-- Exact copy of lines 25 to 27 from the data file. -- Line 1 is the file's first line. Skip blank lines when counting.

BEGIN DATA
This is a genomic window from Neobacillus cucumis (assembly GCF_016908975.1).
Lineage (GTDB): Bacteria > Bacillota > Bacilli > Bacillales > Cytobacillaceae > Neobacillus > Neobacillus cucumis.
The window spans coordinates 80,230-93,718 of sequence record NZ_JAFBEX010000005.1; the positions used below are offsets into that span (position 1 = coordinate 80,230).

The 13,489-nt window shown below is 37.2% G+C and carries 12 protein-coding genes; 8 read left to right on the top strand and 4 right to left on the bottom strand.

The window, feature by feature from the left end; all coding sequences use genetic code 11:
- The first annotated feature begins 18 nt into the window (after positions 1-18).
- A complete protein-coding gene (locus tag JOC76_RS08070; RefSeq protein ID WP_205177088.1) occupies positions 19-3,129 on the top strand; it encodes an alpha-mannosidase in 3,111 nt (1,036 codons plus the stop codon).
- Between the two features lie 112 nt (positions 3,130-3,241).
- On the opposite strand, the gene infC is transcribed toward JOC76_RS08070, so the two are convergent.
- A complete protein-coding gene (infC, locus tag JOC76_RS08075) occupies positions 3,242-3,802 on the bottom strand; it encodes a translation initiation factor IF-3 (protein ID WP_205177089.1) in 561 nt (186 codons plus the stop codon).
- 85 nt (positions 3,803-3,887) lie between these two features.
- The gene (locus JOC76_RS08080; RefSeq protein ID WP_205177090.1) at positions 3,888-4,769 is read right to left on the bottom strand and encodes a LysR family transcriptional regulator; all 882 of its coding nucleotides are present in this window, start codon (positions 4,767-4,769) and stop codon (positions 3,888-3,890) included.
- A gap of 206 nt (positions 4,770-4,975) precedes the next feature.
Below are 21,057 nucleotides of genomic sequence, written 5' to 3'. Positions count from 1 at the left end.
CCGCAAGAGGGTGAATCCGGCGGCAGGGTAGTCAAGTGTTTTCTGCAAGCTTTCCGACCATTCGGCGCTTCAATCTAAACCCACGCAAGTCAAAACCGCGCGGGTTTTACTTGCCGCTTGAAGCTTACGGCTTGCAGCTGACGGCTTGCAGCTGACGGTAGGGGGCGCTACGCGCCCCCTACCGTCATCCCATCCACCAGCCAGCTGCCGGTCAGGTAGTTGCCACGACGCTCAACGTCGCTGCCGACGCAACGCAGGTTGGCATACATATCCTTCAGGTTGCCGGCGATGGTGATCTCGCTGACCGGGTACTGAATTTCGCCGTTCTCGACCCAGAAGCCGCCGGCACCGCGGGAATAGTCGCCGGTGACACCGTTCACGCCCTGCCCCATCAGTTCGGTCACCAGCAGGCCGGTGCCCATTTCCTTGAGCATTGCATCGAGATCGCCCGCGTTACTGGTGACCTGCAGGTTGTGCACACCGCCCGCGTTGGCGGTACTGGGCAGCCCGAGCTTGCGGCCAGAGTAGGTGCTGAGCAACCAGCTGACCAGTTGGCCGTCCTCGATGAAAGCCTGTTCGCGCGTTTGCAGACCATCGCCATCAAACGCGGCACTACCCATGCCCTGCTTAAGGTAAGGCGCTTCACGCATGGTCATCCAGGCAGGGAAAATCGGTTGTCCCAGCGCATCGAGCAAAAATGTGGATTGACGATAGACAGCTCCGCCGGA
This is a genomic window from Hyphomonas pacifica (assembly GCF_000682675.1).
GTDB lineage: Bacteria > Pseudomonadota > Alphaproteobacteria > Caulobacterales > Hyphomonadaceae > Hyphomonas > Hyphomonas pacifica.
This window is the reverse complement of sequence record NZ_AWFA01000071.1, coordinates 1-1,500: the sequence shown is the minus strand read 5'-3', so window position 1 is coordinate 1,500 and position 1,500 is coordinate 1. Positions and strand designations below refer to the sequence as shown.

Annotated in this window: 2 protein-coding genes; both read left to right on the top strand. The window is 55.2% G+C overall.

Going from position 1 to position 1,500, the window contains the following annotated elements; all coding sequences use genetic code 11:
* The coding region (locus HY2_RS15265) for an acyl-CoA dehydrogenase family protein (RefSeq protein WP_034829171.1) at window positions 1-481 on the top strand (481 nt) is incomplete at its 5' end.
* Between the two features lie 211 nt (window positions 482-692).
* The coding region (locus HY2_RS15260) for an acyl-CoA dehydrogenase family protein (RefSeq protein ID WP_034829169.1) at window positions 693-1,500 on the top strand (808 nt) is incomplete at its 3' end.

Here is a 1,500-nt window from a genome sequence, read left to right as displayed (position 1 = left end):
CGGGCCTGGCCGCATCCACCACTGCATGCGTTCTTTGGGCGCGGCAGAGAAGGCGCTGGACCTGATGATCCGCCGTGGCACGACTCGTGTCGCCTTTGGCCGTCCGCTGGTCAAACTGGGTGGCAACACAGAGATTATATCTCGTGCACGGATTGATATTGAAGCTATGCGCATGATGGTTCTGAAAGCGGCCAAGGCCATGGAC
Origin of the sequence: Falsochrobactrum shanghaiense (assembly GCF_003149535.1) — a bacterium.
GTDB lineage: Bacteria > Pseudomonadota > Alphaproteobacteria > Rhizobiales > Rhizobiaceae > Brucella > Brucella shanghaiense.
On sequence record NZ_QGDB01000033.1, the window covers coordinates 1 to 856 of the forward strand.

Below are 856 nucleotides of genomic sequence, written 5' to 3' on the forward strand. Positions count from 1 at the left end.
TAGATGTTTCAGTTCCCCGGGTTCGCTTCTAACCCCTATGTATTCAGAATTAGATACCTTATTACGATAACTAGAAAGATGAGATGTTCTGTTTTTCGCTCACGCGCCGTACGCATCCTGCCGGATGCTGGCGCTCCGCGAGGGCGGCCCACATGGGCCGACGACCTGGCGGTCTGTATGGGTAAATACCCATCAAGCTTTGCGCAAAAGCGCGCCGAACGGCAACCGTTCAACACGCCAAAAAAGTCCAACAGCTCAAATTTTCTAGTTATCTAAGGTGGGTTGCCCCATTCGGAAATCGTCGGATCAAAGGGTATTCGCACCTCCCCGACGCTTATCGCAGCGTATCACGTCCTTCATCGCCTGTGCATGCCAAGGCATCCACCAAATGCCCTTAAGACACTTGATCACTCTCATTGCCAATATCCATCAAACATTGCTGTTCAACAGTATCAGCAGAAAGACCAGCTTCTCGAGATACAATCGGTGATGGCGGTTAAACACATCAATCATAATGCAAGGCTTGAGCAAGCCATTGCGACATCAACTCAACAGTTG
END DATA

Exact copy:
CGGGCCTGGCCGCATCCACCACTGCATGCGTTCTTTGGGCGCGGCAGAGAAGGCGCTGGACCTGATGATCCGCCGTGGCACGACTCGTGTCGCCTTTGGCCGTCCGCTGGTCAAACTGGGTGGCAACACAGAGATTATATCTCGTGCACGGATTGATATTGAAGCTATGCGCATGATGGTTCTGAAAGCGGCCAAGGCCATGGAC
Origin of the sequence: Falsochrobactrum shanghaiense (assembly GCF_003149535.1) — a bacterium.
GTDB lineage: Bacteria > Pseudomonadota > Alphaproteobacteria > Rhizobiales > Rhizobiaceae > Brucella > Brucella shanghaiense.